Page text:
Page:The Folk-Lore Journal Volume 7 1889.djvu/244

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Daughter: “Mother, mother, may I go to play?”
Mother: “No! daughter, no! for fear you should stay.”
D.: “Only as far as the garden gate,
  To gather flowers for my wedding day.”
M.: “Make a fine curtsy, and go your way.”

Upon this they all curtsy and scamper off, appearing delighted at being allowed to go, and before out of hearing of the mother exclaim, “Now what shall we do?” and proceed to plan some mischief or game to play as soon as they are out of sight. Presently they return to the mother looking rather crestfallen, pretending they have stayed away too long; then the mother asks them sharply:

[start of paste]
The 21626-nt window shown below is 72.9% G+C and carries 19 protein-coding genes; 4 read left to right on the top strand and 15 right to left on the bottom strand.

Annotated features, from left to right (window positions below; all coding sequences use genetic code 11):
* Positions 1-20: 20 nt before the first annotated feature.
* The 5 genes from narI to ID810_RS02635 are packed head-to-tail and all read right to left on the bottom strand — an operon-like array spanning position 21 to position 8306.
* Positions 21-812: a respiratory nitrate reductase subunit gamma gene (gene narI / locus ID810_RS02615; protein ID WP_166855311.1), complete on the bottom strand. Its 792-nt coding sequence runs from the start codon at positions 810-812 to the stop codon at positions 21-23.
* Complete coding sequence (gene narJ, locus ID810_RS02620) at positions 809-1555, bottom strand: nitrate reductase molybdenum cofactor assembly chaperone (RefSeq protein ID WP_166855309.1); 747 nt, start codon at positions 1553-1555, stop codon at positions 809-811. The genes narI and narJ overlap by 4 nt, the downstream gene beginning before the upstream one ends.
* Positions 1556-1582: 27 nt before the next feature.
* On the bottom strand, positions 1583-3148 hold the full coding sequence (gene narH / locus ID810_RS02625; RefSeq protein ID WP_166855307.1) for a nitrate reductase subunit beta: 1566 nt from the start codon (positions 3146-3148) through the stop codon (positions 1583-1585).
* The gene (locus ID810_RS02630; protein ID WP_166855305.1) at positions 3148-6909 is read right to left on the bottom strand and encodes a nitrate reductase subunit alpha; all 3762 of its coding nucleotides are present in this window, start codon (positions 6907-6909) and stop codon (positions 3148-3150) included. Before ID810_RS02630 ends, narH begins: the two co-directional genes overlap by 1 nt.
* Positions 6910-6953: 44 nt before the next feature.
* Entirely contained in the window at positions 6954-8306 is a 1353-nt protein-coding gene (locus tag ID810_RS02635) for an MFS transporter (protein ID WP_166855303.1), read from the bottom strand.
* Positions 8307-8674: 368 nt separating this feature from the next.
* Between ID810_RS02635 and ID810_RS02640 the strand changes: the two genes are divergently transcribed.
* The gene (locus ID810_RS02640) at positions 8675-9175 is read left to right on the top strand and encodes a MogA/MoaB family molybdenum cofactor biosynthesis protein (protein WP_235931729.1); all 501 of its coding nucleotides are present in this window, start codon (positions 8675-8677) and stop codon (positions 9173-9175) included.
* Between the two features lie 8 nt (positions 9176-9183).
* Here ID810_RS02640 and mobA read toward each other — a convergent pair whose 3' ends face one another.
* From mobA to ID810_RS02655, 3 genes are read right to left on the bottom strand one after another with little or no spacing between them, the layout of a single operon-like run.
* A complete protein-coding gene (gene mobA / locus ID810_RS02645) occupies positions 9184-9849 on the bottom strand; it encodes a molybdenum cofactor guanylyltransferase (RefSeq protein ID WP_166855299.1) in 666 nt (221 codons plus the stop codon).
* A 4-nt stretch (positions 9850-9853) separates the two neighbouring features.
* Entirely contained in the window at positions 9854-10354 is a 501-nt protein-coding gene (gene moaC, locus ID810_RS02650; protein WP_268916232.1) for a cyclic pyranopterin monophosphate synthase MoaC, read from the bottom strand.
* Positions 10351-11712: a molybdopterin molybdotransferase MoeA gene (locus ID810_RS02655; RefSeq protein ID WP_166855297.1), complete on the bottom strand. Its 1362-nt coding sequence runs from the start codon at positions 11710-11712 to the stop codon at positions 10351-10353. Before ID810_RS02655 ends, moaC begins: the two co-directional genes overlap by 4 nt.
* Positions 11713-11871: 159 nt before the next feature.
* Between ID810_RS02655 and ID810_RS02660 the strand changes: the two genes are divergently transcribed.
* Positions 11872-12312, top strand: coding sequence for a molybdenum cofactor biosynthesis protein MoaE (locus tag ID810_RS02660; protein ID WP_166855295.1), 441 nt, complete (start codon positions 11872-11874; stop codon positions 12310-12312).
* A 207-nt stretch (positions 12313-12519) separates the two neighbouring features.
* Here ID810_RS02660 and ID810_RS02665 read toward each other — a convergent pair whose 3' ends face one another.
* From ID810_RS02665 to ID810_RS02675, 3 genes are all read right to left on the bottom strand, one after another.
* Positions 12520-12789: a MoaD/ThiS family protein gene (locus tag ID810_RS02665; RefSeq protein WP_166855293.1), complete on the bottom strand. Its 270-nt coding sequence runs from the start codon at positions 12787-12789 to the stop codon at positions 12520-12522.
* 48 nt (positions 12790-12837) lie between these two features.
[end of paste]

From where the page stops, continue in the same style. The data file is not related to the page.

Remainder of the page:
“Now where have you been?”
D.: “Up to Uncle John’s.”
M.: “What for?”
D.: “Half a loaf, half a cheese, and half a pound of butter.”
M.: “Where’s my share?”
D.: “Up in cupboard.”
M.: “ ’Tisn’t there then!”
D.: “Then the cat eat it.”
M.: “And where’s the cat?”
D.: “Up on the wood.” (i.e. the faggots.)
M.: “And where’s the wood?”
D.: “Fire burnt it.”
M.: “Where’s the fire?”
D.: “Water douted it.” (i.e. put it out.)
M.: “Where’s the water?”
D.: “Ox drank it.”
M.: “Where’s the ox?”
D.: “Butcher killed it.”[1]
M.: “And where’s the butcher?”
D.: “Behind the door cracking nuts, and you may eat the shells of them if you like.”

Here the mother becomes very indignant and runs after her daugh-

  1. A great deal of this is similar to the widely-known story of the “Old Woman and her Pig.”